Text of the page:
Given the Government’s stated objective of ensuring three viable private telecom operators, as much as 50-75 per cent of AGR dues of Vodafone Idea could get cancelled, according to a new report by UBS

“Looking at the details of curative petition filed by telcos on the AGR case, we believe as much as 50-75% of AGR dues could potentially be cancelled for VIL,” the brokerage firm said.

“The Government has, on multiple occasions, stated a desire to keep three viable private mobile players in India. While the announcement in Q3 FY21 allowing telecom operators to defer spectrum and AGR related payments was in our view a step in the right direction, we believe more measures especially on AGR payments could be taken as the moratorium comes to an end. We look at various scenarios around the telcos’ dues to the Government, and believe as much as 50-75 per cent of the AGR dues could potentially be waived or converted into equity,” it added.

In October 2023, the Supreme Court accepted the curative petition from Bharti Airtel and VIL which focuses on two key points: The telcos claim that the penalty and interest charges should be waived since previous decisions in the TDSAT panel were in favour of the telcos before the final adverse Supreme Court judgment and hence the telcos are not liable for penalty; and secondly, Both operators claim arithmetic errors in DoT’s calculations of license fees.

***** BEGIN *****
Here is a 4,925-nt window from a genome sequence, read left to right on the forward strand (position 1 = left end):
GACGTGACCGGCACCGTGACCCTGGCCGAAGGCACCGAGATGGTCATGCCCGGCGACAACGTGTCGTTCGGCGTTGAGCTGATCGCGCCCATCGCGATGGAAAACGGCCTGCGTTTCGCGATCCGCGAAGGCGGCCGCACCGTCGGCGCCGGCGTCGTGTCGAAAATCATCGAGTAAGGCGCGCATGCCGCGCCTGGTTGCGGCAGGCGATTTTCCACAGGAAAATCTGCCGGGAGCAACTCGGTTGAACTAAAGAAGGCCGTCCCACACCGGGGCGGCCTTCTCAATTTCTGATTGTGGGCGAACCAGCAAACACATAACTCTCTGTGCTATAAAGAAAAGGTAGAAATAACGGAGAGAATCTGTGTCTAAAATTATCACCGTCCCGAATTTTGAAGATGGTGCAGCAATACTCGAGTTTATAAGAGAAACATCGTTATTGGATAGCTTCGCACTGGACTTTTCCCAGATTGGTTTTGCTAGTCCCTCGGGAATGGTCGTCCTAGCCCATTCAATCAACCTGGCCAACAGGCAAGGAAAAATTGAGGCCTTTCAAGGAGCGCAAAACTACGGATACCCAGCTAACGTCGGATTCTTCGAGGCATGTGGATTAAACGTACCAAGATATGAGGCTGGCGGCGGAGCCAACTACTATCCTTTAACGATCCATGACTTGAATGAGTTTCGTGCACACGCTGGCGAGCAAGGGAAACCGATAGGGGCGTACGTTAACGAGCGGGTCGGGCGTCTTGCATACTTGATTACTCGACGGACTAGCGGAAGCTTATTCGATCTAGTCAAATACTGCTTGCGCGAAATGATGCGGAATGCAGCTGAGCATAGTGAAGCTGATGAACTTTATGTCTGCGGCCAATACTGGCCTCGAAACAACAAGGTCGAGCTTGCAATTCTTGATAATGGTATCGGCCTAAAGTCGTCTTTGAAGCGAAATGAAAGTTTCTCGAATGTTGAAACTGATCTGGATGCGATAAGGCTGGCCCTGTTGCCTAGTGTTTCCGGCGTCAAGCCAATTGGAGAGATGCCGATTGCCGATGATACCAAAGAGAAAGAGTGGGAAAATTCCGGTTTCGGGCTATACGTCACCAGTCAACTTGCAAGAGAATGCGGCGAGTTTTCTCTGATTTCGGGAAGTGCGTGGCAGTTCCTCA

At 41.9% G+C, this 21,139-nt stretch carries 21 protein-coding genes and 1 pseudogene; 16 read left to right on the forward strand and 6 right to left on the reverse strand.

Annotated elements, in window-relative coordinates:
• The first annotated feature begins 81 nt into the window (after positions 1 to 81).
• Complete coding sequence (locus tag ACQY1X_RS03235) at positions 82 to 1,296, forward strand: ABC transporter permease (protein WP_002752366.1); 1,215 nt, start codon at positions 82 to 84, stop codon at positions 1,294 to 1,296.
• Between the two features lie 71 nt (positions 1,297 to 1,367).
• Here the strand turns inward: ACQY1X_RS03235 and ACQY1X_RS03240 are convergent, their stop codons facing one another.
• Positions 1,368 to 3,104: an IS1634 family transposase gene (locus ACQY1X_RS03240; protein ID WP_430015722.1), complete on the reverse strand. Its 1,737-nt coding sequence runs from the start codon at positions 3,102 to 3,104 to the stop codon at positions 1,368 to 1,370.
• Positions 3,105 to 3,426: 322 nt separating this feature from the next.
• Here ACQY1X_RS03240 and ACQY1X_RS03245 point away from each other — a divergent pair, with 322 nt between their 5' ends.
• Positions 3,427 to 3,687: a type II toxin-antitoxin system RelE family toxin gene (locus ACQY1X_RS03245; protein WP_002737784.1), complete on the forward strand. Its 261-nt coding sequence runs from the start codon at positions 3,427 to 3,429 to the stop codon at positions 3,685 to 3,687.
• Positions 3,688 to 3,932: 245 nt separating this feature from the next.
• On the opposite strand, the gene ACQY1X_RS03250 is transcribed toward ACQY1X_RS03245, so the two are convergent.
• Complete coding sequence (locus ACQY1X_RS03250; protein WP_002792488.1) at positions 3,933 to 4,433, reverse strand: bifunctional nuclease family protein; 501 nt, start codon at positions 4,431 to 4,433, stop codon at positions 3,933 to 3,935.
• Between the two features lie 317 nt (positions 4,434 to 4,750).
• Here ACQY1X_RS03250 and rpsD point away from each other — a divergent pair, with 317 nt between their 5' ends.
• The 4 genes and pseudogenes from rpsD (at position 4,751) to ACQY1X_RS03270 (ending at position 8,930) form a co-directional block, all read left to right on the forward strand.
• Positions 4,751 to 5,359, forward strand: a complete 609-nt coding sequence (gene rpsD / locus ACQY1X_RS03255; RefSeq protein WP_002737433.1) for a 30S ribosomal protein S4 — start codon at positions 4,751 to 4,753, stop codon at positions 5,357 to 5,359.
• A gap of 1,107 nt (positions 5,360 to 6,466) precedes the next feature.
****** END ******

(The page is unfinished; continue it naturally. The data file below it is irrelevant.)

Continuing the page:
The original demand under the AGR case was ₹63,000 crore for Bharti Airtel (including liabilities on acquired spectrum from Tata, Telenor etc) and for VIL was ₹58,000 crore.

Out of these, Airtel has paid ₹18,000 crore while VIL has paid ₹8000 crore. “Further more, based on our understanding with operators, roughly 75 per cent of the total AGR due was attributable to penalty and interest on penalty and if we were to assume the calculation errors suggested by telcos are accepted, the liabilities could reduce further by ₹35000-36000 crore for VIL (50 per cent of the outstanding in its books) and ₹20000 crore for Airtel (assuming a similar proportion of its outstanding liability). Indeed, if the Supreme Court agrees to both the requests of the telcos, the final liability for Airtel would become almost negligible, whereas VIL’s remaining liability would also decline by 40-50 per cent,” UBS said.